The Golden Gate National Recreation Area (GGNRA) is one of the largest urban national parks in the world. Established in 1972, as part of a trend to make national park resources more accessible to urban populations and bring "parks to the people", GGNRA's 75,398 acres of land and water extend north of the Golden Gate Bridge to Tomales Bay in Marin County and south to San Mateo County, encompassing 59 miles of bay and ocean shoreline. These lands represent one of the nation's largest coastal preserves and attract 16 million visitors each year, making GGNRA one of the National Park Service most highly visited units.
The park contains numerous historical and cultural resources, including Alcatraz, Marin Headlands, Nike Missile Site, Fort Mason, as well as Muir Woods National Monument, Fort Point National Historic Site, and the Presidio of San Francisco. These sites contain a variety of archeological sites, military forts and other historic structures which present a rich chronicle of two hundred years of history, including Native American culture, the Spanish Empire frontier, the Mexican Republic, evolution of American coastal fortifications, maritime history, 18th century and early 20th century agriculture, military history, California Gold Rush, Buffalo Soldiers, and the growth of urban San Francisco.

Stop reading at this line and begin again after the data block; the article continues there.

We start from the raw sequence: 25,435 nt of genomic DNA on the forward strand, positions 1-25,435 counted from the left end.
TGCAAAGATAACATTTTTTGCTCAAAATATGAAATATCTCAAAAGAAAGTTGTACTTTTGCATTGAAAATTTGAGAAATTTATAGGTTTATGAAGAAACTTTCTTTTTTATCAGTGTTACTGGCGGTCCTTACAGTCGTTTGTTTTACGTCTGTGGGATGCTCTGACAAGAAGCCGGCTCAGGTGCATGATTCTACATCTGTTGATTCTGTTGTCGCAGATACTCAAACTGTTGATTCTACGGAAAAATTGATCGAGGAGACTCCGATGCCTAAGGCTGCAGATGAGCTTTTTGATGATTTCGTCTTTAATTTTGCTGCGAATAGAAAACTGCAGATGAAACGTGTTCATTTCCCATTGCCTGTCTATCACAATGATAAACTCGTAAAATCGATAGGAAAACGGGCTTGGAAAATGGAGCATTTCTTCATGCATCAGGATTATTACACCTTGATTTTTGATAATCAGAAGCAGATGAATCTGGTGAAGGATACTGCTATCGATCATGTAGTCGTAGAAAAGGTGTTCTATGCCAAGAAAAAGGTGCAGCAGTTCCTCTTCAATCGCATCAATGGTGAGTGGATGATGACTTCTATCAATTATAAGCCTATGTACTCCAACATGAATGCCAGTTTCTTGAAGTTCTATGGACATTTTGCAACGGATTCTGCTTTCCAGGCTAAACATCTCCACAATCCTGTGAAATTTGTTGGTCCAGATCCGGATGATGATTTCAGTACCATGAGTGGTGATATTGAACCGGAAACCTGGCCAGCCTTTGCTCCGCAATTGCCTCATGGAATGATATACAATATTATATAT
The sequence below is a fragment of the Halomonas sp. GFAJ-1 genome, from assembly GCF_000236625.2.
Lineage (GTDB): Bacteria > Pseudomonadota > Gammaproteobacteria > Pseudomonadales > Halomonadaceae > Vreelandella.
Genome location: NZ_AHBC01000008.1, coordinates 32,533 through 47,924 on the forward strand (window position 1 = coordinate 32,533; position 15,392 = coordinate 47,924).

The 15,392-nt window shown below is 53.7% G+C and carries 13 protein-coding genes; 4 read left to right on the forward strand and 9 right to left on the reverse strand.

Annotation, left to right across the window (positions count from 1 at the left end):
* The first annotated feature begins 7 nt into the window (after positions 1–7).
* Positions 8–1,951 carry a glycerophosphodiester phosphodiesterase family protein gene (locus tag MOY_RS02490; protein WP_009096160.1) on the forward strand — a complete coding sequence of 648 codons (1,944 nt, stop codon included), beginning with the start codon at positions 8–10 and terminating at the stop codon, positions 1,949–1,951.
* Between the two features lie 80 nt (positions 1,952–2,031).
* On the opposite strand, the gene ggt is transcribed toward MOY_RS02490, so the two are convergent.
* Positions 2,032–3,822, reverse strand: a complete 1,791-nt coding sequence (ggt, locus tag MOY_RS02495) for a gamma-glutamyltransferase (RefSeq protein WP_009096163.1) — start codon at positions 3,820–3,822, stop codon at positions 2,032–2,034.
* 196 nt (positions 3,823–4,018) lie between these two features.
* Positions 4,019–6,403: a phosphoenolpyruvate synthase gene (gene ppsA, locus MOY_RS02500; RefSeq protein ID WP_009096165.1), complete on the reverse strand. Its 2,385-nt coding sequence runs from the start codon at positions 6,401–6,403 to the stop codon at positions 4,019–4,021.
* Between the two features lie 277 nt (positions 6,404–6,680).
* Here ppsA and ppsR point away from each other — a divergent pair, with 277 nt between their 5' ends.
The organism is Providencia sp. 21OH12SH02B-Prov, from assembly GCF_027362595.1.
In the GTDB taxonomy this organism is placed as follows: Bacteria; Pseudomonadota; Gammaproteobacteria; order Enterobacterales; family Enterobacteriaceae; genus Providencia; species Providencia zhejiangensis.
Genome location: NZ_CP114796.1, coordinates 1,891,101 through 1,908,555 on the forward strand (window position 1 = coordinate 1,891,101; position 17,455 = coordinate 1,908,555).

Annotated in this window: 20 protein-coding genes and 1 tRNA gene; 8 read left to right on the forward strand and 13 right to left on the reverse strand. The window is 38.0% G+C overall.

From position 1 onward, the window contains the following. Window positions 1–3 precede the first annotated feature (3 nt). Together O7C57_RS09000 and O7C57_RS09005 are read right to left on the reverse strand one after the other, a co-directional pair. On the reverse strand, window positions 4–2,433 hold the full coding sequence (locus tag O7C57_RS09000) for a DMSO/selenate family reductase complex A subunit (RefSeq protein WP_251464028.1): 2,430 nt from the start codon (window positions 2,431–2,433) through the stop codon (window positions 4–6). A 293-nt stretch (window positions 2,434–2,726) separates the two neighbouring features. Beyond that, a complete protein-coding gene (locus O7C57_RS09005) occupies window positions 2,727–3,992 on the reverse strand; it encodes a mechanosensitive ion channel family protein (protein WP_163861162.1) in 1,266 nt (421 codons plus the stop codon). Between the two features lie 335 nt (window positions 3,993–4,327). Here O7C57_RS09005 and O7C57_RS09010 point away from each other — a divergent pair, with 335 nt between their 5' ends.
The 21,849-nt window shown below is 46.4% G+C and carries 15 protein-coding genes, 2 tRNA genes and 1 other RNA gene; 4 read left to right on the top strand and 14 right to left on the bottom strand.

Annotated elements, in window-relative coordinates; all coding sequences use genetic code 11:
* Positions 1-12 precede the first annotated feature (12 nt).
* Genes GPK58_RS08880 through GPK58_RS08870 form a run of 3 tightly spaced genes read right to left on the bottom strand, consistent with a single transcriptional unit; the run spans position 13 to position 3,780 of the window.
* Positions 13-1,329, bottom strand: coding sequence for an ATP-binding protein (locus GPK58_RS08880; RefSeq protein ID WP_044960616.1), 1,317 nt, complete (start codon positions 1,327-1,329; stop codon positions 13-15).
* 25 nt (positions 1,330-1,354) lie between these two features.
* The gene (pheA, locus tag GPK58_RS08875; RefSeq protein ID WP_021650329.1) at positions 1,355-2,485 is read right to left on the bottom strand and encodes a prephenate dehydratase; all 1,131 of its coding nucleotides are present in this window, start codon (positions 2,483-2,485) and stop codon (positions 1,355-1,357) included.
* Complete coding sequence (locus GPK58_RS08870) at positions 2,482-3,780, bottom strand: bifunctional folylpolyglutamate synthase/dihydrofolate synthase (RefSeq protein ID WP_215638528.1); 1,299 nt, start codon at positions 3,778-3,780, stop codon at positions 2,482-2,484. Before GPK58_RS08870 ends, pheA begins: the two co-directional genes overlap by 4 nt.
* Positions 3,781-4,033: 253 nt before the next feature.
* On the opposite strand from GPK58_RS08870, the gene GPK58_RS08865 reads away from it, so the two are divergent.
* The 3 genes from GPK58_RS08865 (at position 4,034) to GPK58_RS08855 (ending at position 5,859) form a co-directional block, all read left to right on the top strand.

Golden Gate National Recreation Area is also rich in natural resources;it is comprised of 19 separate ecosystems in 7 distinct watersheds and is home to 1,273 plant and animal species. With 80 sensitive, rare, threatened, or endangered species ;including the Northern Spotted Owl, California Red-legged Frog, and Coho Salmon; the park has the fourth largest number (33) of federally protected or endangered species of all units in the National Park System.